The trial court specifically noted:
The Buccaneer in question was a 1984 model, and there is no evidence disputing Green Tree's contention that it never moved the home after it repossessed it from Mr. Clark in September 2005. Further, Mr. Pena has provided no affirmative evidence indicating the home was installed after July 13, 2004. While the word “person” is not defined in KRS Chapter 227, KRS Chapter 446 relates to the construction of statutes and KRS 446.010(26) states that “As used in the statute laws of this state, unless the context requires otherwise ․” the term “person” “may extend and be applied to ․ limited liability companies.” The Court is satisfied that in the absence of a definition excluding limited liability companies as “persons” within KRS Chapter 227, it is entirely within reason to consider Green Tree a “person” for the purpose of selling a manufactured home. Thus, Green Tree, as a “person” selling a manufactured home installed before July 13, 2004, was exempted from the requirement to have a B1 seal affixed to the home. (Emphasis in original).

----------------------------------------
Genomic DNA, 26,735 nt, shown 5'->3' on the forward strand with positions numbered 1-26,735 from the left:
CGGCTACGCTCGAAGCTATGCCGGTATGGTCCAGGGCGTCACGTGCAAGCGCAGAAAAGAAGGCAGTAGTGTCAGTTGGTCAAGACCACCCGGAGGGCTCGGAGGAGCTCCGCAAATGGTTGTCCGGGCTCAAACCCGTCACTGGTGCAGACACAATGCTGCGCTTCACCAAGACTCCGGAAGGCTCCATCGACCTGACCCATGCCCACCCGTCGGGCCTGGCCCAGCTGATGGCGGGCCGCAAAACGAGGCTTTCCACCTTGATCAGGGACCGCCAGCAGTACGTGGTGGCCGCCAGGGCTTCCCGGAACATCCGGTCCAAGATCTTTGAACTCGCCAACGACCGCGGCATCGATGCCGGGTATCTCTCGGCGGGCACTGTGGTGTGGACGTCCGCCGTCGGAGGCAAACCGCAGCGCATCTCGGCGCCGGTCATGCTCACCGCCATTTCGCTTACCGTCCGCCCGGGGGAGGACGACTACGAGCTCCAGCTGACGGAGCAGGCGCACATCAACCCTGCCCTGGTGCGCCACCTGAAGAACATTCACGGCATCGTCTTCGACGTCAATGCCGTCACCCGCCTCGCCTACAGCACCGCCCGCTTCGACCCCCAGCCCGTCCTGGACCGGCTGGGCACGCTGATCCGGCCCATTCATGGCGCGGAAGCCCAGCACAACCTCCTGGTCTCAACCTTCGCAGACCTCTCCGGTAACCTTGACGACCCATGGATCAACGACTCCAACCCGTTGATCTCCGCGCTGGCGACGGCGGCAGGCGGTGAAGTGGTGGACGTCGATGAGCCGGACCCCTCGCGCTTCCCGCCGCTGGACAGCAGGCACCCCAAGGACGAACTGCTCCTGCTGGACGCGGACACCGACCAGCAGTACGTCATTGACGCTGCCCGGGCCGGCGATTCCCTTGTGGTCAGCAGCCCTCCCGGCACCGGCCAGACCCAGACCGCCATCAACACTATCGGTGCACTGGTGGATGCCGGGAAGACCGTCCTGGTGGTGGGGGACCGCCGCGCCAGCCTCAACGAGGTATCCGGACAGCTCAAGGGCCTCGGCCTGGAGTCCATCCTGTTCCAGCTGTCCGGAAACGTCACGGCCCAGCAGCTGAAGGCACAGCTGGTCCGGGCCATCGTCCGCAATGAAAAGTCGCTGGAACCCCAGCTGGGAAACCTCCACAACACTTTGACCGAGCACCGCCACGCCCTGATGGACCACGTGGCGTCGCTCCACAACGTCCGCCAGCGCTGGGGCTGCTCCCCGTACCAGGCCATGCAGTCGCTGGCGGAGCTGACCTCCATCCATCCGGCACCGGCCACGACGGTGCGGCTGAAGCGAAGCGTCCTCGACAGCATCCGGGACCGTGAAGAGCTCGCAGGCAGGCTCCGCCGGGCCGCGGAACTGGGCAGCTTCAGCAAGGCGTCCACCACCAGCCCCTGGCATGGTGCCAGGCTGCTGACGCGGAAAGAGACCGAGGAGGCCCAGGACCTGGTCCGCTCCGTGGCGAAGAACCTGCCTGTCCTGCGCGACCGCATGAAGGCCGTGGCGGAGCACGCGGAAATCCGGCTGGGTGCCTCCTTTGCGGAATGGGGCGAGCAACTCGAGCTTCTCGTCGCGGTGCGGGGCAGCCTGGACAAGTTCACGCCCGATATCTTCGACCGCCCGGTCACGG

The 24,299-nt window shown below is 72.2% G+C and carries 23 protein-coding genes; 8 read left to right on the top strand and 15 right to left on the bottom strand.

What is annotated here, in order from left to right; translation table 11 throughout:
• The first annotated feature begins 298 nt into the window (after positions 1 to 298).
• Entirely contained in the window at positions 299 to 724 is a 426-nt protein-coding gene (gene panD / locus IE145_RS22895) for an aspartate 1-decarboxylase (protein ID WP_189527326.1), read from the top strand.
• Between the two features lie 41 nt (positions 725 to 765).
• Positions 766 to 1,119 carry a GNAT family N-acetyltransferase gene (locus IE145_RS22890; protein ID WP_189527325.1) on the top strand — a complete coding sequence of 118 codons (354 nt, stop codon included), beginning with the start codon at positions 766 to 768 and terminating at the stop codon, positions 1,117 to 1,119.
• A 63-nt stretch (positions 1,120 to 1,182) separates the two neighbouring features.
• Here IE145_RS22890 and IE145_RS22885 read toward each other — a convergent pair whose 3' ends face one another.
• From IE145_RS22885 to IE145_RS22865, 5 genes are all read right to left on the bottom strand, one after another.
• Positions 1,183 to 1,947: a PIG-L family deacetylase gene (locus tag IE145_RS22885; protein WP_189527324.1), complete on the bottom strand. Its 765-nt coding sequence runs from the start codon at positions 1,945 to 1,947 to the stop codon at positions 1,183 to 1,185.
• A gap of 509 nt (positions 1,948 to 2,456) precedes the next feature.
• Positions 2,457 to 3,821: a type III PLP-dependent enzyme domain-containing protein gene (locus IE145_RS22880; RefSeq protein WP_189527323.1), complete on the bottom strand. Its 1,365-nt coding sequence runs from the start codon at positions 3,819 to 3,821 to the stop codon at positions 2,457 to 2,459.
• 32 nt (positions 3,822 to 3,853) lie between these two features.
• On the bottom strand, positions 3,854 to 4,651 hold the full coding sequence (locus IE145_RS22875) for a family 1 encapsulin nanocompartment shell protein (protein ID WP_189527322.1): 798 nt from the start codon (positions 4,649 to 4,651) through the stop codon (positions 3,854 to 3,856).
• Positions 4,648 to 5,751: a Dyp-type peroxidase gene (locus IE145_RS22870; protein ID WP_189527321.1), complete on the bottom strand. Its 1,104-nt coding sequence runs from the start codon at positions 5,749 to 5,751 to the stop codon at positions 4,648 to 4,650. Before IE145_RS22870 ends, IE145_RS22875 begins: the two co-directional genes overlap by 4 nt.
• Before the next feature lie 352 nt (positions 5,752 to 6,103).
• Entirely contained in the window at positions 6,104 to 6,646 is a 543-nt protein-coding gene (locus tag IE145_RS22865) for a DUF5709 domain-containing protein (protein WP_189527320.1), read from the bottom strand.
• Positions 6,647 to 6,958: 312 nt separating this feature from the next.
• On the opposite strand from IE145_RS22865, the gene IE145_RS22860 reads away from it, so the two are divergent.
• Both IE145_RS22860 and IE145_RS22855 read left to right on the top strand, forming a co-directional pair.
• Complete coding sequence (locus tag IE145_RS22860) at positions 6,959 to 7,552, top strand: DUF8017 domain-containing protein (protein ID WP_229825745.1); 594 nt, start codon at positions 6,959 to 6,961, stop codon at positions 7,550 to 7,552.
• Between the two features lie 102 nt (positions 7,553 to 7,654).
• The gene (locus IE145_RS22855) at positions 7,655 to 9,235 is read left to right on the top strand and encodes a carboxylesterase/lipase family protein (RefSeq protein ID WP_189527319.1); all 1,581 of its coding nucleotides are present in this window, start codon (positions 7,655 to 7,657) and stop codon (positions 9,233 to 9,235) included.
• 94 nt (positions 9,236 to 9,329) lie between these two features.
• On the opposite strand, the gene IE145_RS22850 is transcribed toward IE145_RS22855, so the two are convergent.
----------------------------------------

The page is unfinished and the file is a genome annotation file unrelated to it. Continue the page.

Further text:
After reviewing the applicable statutes, we are of the opinion that the trial court erred in finding that Green Tree was exempt from its statutory duties by virtue of KRS 227.605. Certainly, the trial court is correct that in some instances a limited liability company may fall within the statutory definition of a “person.” However, KRS 227.550 defines a retailer as “any person, firm, or corporation who sells or offers for sale two or more manufactured homes ․ in a consecutive 12 month period.” Green Tree, when it voluntarily filed a licensed retailer application, certified that it would comply with the manufactured/mobile home regulations as a “retailer,” not as a “person.”
Had the legislature intended to excuse retailers from the inspection obligations for units installed before 2004, it would have explicitly done so either by language in KRS 227.600 or inclusion of the term “retailer” in KRS 227.605.
Moreover, we believe the public policy behind imposing stricter duties on retailers is obvious. Retailers are in the business of selling multiple homes in commerce; ordinary persons are not. Retailers, by virtue of agreeing to be bound by the applicable statutes and regulations, have the heightened obligation to ensure that what they are selling is habitable and safe for the citizens of this Commonwealth.